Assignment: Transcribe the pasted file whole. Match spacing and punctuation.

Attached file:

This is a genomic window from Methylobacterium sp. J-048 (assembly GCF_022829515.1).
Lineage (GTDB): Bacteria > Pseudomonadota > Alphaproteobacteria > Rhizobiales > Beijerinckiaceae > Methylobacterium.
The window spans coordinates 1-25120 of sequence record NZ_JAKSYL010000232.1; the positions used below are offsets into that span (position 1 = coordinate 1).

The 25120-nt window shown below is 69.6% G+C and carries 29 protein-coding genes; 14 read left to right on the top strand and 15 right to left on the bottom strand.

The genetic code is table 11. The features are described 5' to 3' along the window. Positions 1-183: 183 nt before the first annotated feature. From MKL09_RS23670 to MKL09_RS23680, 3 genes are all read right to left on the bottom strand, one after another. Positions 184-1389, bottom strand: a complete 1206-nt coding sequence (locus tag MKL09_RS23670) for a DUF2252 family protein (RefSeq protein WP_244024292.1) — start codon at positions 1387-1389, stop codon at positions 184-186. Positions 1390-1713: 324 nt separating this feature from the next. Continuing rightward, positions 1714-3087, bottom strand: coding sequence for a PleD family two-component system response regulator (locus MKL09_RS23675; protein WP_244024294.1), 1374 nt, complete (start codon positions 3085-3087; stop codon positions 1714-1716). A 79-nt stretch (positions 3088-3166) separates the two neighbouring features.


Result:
This is a genomic window from Methylobacterium sp. J-048 (assembly GCF_022829515.1).
Lineage (GTDB): Bacteria > Pseudomonadota > Alphaproteobacteria > Rhizobiales > Beijerinckiaceae > Methylobacterium.
The window spans coordinates 1-25120 of sequence record NZ_JAKSYL010000232.1; the positions used below are offsets into that span (position 1 = coordinate 1).

The 25120-nt window shown below is 69.6% G+C and carries 29 protein-coding genes; 14 read left to right on the top strand and 15 right to left on the bottom strand.

The genetic code is table 11. The features are described 5' to 3' along the window. Positions 1-183: 183 nt before the first annotated feature. From MKL09_RS23670 to MKL09_RS23680, 3 genes are all read right to left on the bottom strand, one after another. Positions 184-1389, bottom strand: a complete 1206-nt coding sequence (locus tag MKL09_RS23670) for a DUF2252 family protein (RefSeq protein WP_244024292.1) — start codon at positions 1387-1389, stop codon at positions 184-186. Positions 1390-1713: 324 nt separating this feature from the next. Continuing rightward, positions 1714-3087, bottom strand: coding sequence for a PleD family two-component system response regulator (locus MKL09_RS23675; protein WP_244024294.1), 1374 nt, complete (start codon positions 3085-3087; stop codon positions 1714-1716). A 79-nt stretch (positions 3088-3166) separates the two neighbouring features.